Take a bow, mining industry!

Take a bow, mining industry!

The mining industry in South Africa should take a bow. Between 1993 and 2019, the industry experienced a 92% overall decline in the number of fatalities! And, in 2019, South Africa’s mining industry recorded the lowest number of fatalities since record-keeping began more than a century ago!

These remarkable figures have emerged in a Health and Safety in Mining position paper published by Minerals Council South Africa in July 2020. They’re only two of many impressive achievements. According to the paper, injuries similarly declined from a rate of 7,14 per million hours in 1993 to 2,68 per million hours in 2019, an improvement of 66%. In terms of health, the total number of reported occupational diseases declined by 66% between 2008 and 2019 and by 23% between 2017 and 2018.

These statistics are especially impressive when one considers that the mining industry poses several health challenges. While noise-induced hearing loss (NIHL) is a health risk in almost all areas of mining, occupational lung diseases (OLD) – particularly silicosis – are a major issue in the gold and coal sectors. These diseases are classified as compensable occupational health illnesses.

Both pulmonary tuberculosis (TB) and HIV/Aids are significant public health threats in South Africa. The paper reveals that an estimated 80% of the country’s population is infected with latent TB while 1% develops active TB every year. These rates are among the highest in the world. Where mine employees develop TB in the presence of exposure to silica dust, it also becomes an occupational illness.

To address these – and many other – health threats in the mining industry, the Minerals Council has launched a multitude of programmes, initiatives and collaborative bodies that were established with the aspiration of zero harm in mind. These include the establishment of the Mine Health and Safety Act (MHSA) in 1996 and the formation of the CEO Zero Harm Forum in 2012. It is premised on the belief that the industry’s CEOs need to lead by example, drive health and safety initiatives in the industry, and address key challenges to accelerate the industry’s journey to zero harm.

The CEO Zero Harm Forum has subsequently developed Khumbul’ekhaya (which means “remember home”), a health and safety initiative that acknowledges that fatalities have the greatest impact on loved ones at home. It encourages mine employees and their managers to bear these loved ones in mind as they go about their day-to-day tasks.

The efforts of these initiatives – and many others too – have culminated in the reduction in fatalities. This reduction is significant for thousands of South Africans; the paper reveals that the local mining industry now employs approximately half a million people, each of whom, it is estimated, supports between five and 10 people.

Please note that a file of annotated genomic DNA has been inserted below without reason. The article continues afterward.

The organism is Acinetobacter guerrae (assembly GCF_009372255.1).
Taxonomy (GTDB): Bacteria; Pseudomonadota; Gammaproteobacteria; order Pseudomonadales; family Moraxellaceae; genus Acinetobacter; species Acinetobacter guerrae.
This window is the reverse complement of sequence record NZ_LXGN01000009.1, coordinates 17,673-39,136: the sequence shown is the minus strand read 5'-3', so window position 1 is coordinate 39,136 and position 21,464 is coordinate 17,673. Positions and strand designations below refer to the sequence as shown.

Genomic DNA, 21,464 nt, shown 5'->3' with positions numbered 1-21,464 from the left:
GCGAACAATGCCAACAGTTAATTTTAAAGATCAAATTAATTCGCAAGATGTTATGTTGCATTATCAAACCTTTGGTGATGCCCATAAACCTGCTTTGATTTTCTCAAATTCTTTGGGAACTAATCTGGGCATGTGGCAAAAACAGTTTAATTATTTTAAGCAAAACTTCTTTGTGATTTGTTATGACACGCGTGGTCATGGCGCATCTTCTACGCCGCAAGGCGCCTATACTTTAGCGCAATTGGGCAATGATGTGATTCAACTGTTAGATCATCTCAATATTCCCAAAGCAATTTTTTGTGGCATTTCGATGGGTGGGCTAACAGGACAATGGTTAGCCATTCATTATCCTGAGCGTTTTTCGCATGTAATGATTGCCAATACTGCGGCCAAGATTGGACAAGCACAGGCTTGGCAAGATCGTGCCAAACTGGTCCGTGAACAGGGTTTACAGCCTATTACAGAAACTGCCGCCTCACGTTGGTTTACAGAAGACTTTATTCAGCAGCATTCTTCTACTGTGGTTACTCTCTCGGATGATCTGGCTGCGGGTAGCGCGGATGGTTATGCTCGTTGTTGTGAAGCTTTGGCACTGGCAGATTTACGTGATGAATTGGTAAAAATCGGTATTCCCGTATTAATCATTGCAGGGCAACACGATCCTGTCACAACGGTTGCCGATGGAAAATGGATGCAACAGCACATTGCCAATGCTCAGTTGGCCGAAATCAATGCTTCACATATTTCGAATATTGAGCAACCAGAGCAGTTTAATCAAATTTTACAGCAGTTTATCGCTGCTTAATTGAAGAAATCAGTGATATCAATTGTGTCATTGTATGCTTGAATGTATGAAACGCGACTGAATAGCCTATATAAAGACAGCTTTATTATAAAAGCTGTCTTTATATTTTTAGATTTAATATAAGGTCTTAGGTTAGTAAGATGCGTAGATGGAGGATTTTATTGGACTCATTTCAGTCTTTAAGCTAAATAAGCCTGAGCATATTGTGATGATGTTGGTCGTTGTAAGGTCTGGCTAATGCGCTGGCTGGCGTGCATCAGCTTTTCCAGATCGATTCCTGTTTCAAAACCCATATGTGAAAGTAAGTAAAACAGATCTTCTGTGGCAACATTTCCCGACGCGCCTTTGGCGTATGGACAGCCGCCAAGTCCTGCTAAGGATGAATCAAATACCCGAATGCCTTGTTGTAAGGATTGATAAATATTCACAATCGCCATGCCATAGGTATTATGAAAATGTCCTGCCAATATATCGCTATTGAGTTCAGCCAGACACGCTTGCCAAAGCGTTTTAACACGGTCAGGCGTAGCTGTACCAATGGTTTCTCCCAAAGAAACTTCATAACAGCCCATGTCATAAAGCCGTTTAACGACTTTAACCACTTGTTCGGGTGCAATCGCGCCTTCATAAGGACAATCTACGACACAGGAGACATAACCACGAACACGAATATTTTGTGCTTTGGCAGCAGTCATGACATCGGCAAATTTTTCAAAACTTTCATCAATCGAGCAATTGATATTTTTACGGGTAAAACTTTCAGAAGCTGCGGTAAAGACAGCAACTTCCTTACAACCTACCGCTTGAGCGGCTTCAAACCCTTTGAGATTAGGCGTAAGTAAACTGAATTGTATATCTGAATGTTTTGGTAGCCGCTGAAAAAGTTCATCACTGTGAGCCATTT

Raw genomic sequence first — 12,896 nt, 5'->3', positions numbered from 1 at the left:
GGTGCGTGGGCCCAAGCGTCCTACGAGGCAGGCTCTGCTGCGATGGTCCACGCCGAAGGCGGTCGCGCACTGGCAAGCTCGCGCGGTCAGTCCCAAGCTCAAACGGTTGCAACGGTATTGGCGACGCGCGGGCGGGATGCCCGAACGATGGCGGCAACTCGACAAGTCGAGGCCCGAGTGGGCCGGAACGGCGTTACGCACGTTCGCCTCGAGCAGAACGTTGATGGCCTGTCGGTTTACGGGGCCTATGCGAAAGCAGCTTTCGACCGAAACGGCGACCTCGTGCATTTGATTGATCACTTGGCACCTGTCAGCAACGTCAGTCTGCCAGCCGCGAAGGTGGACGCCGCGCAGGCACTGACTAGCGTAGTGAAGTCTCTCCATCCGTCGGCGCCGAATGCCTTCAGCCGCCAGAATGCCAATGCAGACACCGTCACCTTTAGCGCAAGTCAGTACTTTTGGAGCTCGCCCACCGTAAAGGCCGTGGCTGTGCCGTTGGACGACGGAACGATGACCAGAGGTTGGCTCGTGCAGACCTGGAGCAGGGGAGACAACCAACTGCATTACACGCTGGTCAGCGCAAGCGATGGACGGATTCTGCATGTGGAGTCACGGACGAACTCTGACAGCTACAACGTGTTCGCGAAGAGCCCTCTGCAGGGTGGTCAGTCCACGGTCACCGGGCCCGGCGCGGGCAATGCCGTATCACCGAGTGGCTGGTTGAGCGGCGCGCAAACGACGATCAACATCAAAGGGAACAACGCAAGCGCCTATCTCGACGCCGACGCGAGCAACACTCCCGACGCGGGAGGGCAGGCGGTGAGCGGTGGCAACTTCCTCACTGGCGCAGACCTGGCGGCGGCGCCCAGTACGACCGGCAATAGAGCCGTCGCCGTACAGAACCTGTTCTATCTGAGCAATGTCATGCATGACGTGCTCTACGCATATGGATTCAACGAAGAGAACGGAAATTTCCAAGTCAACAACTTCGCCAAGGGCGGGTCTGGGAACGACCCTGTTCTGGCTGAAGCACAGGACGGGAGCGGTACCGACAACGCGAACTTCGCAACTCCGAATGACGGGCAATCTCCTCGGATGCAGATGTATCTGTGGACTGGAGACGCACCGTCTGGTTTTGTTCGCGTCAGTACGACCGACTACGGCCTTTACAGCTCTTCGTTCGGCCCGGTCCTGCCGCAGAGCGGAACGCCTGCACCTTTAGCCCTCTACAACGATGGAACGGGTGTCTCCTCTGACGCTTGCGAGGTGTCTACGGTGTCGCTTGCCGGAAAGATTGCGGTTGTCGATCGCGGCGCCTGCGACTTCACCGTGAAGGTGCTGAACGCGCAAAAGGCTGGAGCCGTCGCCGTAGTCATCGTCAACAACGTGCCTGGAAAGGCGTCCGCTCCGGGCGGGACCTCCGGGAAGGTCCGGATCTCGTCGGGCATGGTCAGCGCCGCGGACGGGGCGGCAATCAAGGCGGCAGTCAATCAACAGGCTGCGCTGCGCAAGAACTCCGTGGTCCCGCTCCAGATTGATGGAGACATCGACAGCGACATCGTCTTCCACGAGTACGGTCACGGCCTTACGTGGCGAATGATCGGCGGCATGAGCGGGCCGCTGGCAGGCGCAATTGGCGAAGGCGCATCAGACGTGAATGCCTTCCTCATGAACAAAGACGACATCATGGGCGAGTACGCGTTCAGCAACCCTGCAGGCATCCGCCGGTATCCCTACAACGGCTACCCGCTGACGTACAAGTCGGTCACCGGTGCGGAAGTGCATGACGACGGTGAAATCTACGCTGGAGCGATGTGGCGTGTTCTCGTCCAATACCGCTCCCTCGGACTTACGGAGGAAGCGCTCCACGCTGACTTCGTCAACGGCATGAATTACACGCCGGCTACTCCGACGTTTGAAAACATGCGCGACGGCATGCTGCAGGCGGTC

“The loss of one life therefore carries with it an economic impact that can be felt as much as tenfold, and causes grief among the departed’s loved ones that can be neither tallied nor consoled,” the Council points out.

It also stresses that, while it has achieved great success, the Council will not be resting on its laurels. “As we all know, improvements and successes cannot be cause for complacency. On the contrary, industry efforts, as spearheaded by the Minerals Council, not only need to be maintained, they must also be intensified. In everything we do, the health and safety of the half a million people who work in the mining industry needs to be prioritised. It is our collective responsibility – as industry, government and organised labour – that they continually remember home and that they always reach it,” it urges.

Everyone getting home safely. Now there’s a really nice thought.

Published by

Charleen Clarke

My friends call me a glomad (a global nomad lest you don’t get it). That’s a particularly apt word, because I am always trawling all corners of the globe, looking for stories. As a result, I have slept in some seriously strange places – on a bed of ice in the Arctic circle, on the floor in a traditional Japanese hotel, on the sand dunes in the Wadi Rum Desert in Jordan … and even on the floor of a Thai cargo ship. Mostly however I tend to sleep on aircraft (if I had a dog, he would bark at me when I eventually come home). I am passionate about trucks, cars, travel, food, wine, people and hugs – so I write about all these things. Except the hugs.
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